mature-couple-350x122Coronary artery disease (CAD) kills 370,000 Americans every year, making it the most common form of cardiovascular disease. For most people, the first indication of heart trouble is a heart attack, often a fatal heart attack. If you want to avoid this experience, you must know that plaque buildup and heart disease are completely avoidable.

    First, you must know this: Your doctor cannot help you avoid a heart attack. Conventional medical education consists of – at most – three hours of nutrition information. Instead, doctors are trained to identify illness and treat it with pharmaceutical medications. Fortunately, you can take steps as an individual to avoid cardiovascular disease through your own lifestyle and diet choices.

    The Centers for Disease Control (CDC) says, “CAD is caused by plaque buildup in the walls of the arteries that supply blood to the heart (called coronary arteries) and other parts of the body.” The important issue is how and why the plaque forms in the first place.

    The formation of plaque is an inherently intelligent response by your body, attempting to repair an injured area of the circulatory system. The injury is usually the result of inflammation, which occurs as a result of an accumulation of poor diet. Toxic fats, sugars, and chemical additives are the underlying problem.
    CDC recommendations include lifestyle changes. They say to lower sodium and fat intake, quit smoking and exercise more. That is fine, as far as it goes. But most people need additional guidance.

    “The answer is so simple that people will not take it seriously,” according to Dr. Hans Diehl, a heart specialist and health educator. Most people living in first world countries have not received sufficient education in nutrition, and government guidelines are erroneous and inadequate.

    The standard American diet is heavy in toxic, factory-raised meats, processed foods loaded with chemicals, toxic vegetable oils, foods that have been genetically modified (GMOs), and particularly, sugar. If you’ve been eating this way for years, it is not too late to make a change.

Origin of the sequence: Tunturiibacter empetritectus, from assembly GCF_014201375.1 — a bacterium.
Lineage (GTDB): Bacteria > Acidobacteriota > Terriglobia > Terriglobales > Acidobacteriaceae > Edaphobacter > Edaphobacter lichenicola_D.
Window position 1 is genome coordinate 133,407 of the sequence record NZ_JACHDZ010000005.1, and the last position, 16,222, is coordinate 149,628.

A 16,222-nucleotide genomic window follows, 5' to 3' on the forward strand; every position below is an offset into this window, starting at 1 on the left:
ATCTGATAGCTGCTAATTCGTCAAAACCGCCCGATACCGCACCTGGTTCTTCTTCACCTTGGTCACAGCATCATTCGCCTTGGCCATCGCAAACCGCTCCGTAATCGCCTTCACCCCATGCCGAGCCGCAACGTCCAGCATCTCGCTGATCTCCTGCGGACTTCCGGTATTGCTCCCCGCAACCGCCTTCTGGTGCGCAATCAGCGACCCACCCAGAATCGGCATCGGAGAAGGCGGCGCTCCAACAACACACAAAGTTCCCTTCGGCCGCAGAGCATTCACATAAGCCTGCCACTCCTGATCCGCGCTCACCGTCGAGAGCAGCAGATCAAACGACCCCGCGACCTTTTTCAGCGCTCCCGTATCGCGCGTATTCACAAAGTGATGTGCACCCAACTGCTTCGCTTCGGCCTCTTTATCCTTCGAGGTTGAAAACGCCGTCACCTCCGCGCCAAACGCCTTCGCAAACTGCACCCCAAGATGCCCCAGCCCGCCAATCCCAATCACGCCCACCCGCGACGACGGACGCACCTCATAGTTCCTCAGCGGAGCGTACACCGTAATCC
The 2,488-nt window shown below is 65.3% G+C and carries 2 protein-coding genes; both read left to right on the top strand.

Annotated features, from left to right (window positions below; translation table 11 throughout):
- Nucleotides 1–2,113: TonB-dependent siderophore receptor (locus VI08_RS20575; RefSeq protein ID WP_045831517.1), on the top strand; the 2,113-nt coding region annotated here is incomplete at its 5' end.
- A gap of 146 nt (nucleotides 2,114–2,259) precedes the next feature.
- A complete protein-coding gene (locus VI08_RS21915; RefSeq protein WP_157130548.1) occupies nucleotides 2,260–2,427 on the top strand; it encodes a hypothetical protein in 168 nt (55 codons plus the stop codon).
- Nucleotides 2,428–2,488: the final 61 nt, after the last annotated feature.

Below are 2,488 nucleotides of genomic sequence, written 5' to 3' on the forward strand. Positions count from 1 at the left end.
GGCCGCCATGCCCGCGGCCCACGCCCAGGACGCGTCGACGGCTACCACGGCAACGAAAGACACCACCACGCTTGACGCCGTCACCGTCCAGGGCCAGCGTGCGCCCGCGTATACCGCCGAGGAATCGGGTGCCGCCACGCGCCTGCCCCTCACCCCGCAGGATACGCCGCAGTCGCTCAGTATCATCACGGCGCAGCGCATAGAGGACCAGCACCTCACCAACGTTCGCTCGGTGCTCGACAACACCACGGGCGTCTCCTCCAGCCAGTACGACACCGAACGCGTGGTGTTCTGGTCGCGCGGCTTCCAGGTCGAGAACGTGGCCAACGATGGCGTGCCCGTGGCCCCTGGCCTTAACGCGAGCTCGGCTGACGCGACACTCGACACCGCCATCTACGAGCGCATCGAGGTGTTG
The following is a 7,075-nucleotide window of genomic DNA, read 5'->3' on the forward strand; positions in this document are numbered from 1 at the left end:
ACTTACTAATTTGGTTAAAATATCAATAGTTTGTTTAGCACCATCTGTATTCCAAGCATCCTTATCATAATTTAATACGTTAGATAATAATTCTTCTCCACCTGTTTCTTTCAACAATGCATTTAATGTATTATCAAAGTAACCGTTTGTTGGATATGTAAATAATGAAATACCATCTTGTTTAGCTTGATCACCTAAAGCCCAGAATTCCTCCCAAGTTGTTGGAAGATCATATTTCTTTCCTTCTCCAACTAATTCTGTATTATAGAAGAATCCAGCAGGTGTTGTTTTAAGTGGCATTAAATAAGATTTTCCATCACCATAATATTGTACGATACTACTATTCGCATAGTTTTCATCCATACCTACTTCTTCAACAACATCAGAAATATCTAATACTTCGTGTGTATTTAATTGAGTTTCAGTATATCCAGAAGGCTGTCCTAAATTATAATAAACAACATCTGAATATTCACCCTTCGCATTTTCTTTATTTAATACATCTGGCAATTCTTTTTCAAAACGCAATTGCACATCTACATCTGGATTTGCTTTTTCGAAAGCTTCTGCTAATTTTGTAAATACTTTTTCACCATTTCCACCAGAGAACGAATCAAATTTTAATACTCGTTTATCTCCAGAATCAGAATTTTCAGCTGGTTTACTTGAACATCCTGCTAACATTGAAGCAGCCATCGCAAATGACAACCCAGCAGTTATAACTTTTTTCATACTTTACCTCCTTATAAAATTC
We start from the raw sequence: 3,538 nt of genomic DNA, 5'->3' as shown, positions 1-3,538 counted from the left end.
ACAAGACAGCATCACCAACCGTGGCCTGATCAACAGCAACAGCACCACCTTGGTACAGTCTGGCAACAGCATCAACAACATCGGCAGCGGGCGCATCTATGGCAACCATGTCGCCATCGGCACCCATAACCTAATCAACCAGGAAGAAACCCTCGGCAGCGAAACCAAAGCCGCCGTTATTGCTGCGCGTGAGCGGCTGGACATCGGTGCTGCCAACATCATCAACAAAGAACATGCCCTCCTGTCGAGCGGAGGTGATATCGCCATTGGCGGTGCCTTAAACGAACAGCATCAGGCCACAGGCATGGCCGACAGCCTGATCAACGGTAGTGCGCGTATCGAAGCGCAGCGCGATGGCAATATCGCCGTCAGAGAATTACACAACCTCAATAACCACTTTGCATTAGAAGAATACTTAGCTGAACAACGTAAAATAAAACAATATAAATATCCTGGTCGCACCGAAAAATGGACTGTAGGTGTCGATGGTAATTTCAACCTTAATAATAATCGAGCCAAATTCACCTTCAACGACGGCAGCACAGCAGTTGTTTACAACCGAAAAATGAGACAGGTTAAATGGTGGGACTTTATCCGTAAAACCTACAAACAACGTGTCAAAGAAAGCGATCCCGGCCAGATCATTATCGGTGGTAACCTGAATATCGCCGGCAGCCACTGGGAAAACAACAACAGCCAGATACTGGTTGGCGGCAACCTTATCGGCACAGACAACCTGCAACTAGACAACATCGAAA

A number of health experts recommend, and the outcomes of numerous studies support, an eating program that focuses on fresh organic vegetables and fruits, big salads and leafy greens, legumes and whole grains. Eat a handful of raw nuts every day. Don’t be afraid to use healthy fats like avocados, olive oil and coconut oil. If you eat meat, you should do so infrequently, and choose grain-fed beef and organic, humanely-raised chicken. Fish should be fresh caught. As an indulgence, have a glass of red wine or a bite of very dark chocolate and a bowl of berries.

    Get at least half an hour a day of exercise. Even gentle walking will help your cardiovascular health, and when you feel ready, add some stretching (perhaps yoga or Pilates). You may want to consider some light weight lifting.

    Avoid stress, and when stress is unavoidable, learn to manage it better. Meditation is an excellent tool for managing stress, as is time spent in nature, regular exercise, and time spent with the people you enjoy.

    Finally, consult with a holistic health practitioner and make sure you are getting the correct nutrition, including the vitamin B complex, vitamin C, vitamin D, omega-3s, and CoQ10.